Blue Fescue Growing Tips

Older blue fescue plants tend to die out a bit in the center. One of the useful blue fescue growing tips is division. The dying plant simply needs to be dug up and cut in half. The center part will pull out by hand, leaving you with two plants full of healthy foliage. Division can be done every three to five years or as the plant begins to slow blade production in the center.

Blue fescue is a clumping ornamental grass.

Blue fescue (Festuca ovina glauca), also commonly called sheep fescue and sometimes mistakenly classified as F. cinerea, is a small semi-evergreen grass native to Europe. Grown as an ornamental for its attractive foliage color, it is hardy in zones 4-8. Fescues are cool season grasses so they look their best in spring and fall.

The foliage of this species is a light blue-silver early in the season, turning to more blue-green in the summer. In fall it turns a darker mottled green. In mild climates it will remain evergreen

The foliage is blue in spring (T) and turns more blue-green in summer (B).

through the winter, but may turn brown in harsher winters. The linear leaves, up to 10″ long, radiate outward from the crown to form a dense clump of foliage with a very fine texture. The clumps grow 10-12 inches high with a similar spread, only very slowly expanding outward. Even in the snow the foliage remains mostly upright, providing winter interest.

The inflorescences eventually turn a tan or buff color.

In early summer airy inflorescences develop, growing above the foliage to 14-18″ tall. The light green flowers with a purple tinge occur in terminal panicles that eventually turn a buff color. These wispy flower spikes are not highly ornamental, and the stalks can be sheared off if desired to improve the appearance of the plant. If the flower spikes are not deadheaded, brown seed heads will form. It easily self-sows and can become weedy.

Blue fescue can be used as a specimen plant or in a mass planting, and makes a good filler plant as it is not as showy as some other grasses. It can be grown in beds and borders mixed with herbaceous perennials, as an edging plant,

Blue fescue in bloom.

in the rock garden among stones or boulders, or even in rain gardens. It can be used in containers or troughs to provide a vertical element. Because this is a clumping grass that will not get much larger with age, it should be planted densely (8-10″ apart) if used as a ground cover. The blue color blends well with cool-colored flowers and softens brightly colored flowers.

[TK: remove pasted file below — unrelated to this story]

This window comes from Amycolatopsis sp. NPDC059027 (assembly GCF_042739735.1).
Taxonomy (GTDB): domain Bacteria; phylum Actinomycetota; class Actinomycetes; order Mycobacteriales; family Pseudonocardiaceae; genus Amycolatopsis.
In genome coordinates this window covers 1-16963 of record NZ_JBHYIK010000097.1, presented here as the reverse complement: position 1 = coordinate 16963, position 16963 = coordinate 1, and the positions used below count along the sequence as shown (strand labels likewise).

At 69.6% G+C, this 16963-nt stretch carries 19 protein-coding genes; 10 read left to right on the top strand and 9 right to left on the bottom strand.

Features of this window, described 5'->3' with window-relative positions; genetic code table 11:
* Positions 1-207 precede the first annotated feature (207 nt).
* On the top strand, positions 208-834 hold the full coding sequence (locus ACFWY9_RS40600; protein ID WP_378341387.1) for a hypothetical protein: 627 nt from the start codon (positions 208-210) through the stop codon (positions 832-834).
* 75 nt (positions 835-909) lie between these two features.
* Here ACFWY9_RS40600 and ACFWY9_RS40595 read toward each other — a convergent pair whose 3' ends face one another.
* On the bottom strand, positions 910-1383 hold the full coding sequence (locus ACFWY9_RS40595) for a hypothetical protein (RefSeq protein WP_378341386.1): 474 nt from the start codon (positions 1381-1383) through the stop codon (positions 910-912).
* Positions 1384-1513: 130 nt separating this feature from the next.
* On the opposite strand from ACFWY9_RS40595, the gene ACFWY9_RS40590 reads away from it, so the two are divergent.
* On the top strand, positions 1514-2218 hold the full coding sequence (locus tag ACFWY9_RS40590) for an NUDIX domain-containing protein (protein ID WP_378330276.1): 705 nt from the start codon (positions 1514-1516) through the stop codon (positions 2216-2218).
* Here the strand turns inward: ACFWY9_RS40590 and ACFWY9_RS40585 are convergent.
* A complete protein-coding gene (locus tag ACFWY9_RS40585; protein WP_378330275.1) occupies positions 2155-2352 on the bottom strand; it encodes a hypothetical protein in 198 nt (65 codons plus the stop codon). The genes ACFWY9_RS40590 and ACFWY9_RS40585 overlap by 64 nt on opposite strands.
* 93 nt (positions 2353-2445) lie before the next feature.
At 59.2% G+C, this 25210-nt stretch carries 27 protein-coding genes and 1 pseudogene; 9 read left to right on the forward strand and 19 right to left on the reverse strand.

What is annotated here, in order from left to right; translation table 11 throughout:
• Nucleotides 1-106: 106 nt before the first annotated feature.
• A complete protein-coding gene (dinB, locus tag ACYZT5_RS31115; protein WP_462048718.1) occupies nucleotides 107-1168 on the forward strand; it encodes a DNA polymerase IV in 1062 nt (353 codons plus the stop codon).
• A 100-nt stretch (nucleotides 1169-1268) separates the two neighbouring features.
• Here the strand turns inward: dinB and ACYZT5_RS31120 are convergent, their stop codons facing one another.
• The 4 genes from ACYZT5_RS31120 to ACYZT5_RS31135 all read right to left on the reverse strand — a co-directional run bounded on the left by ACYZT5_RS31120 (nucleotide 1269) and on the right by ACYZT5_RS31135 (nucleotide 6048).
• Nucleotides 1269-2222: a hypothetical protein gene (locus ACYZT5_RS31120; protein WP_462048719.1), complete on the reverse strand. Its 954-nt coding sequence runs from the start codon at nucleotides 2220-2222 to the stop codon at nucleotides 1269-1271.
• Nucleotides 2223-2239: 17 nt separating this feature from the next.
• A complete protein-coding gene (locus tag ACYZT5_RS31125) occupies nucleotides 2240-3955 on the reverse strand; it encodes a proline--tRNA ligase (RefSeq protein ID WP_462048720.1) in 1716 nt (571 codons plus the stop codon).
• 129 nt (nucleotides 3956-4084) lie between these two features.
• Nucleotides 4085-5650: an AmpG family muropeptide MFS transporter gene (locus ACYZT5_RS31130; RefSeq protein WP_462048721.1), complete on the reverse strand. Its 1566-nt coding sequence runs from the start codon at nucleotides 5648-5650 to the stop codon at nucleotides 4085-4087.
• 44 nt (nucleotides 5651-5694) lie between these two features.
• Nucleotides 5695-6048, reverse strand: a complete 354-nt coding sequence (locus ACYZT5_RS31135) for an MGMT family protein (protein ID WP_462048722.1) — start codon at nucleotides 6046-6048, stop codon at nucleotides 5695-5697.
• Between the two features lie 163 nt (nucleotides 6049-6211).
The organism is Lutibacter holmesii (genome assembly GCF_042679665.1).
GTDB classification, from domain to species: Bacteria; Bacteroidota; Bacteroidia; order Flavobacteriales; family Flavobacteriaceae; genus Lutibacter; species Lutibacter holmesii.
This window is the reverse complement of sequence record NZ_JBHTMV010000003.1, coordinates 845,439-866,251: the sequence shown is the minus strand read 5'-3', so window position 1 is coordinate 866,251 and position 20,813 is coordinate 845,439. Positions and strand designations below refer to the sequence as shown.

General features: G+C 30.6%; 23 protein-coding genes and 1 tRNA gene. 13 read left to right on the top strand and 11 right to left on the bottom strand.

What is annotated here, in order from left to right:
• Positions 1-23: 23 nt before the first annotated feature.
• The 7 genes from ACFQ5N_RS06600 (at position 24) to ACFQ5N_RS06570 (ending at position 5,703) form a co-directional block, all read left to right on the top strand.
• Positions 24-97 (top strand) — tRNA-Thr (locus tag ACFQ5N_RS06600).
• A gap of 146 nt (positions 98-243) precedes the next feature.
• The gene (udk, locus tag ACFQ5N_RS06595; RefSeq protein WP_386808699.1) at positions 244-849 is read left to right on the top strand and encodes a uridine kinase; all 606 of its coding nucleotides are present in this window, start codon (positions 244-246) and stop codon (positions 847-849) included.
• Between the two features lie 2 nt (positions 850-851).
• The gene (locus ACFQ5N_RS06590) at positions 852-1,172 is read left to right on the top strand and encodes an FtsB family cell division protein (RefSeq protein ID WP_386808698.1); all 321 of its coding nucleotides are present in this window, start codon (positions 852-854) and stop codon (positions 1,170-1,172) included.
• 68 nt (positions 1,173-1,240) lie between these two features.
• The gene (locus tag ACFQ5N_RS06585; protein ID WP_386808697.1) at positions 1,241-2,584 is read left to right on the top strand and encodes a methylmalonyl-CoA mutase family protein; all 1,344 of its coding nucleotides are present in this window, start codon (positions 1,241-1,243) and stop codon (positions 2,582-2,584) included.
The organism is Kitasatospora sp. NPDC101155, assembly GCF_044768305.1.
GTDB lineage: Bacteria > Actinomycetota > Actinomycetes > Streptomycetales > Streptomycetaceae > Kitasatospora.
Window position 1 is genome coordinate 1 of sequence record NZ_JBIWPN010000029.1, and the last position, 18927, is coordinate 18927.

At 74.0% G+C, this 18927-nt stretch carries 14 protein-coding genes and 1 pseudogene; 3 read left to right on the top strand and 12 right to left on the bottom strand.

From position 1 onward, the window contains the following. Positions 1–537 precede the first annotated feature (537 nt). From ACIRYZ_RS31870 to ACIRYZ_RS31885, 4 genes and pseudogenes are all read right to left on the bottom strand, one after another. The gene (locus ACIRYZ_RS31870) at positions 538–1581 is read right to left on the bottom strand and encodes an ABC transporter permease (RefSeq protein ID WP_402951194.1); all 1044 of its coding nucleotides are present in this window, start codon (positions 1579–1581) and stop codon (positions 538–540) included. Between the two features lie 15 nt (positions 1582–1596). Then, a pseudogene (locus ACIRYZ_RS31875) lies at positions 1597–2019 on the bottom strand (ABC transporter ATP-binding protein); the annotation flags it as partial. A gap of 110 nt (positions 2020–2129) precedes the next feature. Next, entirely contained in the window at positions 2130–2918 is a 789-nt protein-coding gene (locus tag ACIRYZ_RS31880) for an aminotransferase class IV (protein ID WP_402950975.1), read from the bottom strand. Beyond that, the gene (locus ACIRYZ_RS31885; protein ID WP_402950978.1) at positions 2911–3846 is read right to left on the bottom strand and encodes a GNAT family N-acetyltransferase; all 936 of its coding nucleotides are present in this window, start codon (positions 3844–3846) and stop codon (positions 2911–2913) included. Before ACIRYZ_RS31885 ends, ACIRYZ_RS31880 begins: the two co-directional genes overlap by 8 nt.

Blue fescue grows best in full sun, preferring moist, well-drained soil, but is tolerant of a wide range of conditions. The blue color will not develop as well in partial shade, however. It can be short-lived in wet soils and in areas with high humidity and temperatures.

Blue fescue ‘Blauglut’ in midsummer.

Plants should be sheared back in early spring to 3-4″ to allow the new growth to emerge (and to remove the unsightly dead foliage remaining after a harsh winter). As the clumps age the center tends to become crowded and may die, so plants should be dug and divided every 2-3 years, discarding the centers and replanting the more vigorous portions.

It does not have any significant insect or disease problems, and is tolerant of salt spray in the winter, but deer and rabbits may graze the foliage. It can be grown from seed (realizing that there is a lot of variation in coloration in seed-grown plants), or from clump divisions taken in early spring.

The most common cultivar of blue fescue, ‘Elijah Blue’.

There are a number cultivars of this species, although some are not widely available. ‘Elijah Blue’ is the most common one offered, although there are actually several strains marketed under this name which vary in the intensity and persistence of the blue color. This cultivar is supposed to have more silvery or sky-blue foliage in spring than the species, with the blue color persisting longer into the growing season. ‘Sea Urchin’ is a more compact selection with bright steel blue foliage, while ‘Boulder Blue’ is more stiff and upright than ‘Elijah Blue’ with slate blue leaves, and more tolerant of heat and humidity.
– Susan Mahr, University of Wisconsin – Madison


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Festuca glauca

Festuca glauca

Position: full sun
Soil: well-drained soil
Flowering period: May to June
Height: 20-40cm
Foliage: evergreen
Hardiness: fully hardy

Festuca glauca is a low-growing, ornamental grass that provides excellent ground cover. It feels quite at home in a contemporary garden. This grass originates from Southern France, so likes well-drained soil in full sun.

Varieties

Festuca glauca ‘Elijah Blue’. Striking silvery-blue green leaves that remain evergreen throughout the winter. Produces flower spikes of green flowers in summer, gradually turning to a pale, yellowish-brown colour. Grows to a height of 40cm. Festuca glauca ‘Intense Blue’ is similar in size with steely, blue foliage. If you are looking for a very small variety Festuca glauca ‘Azurit’ is the one to choose. It is only 15cm in height.


The flowering spikes of Festuca glauca

Pruning

Pruning festuca glauca ( Blue fescue). Doesn’t need to be cut back in spring. Comb out the dead blades of grass with your fingers in March.

Plant spacing

Space blue fescue 20cm apart when using as ground cover.

Dividing

Festuca glauca benefits from dividing every two or three years because mature clumps tend to die away at the centre. Divide Festuca glauca in spring, just as new growth starts to emerge. Lift the clumps and cut them into smaller pieces with a sturdy knife. Replant the divided parts and water thoroughly.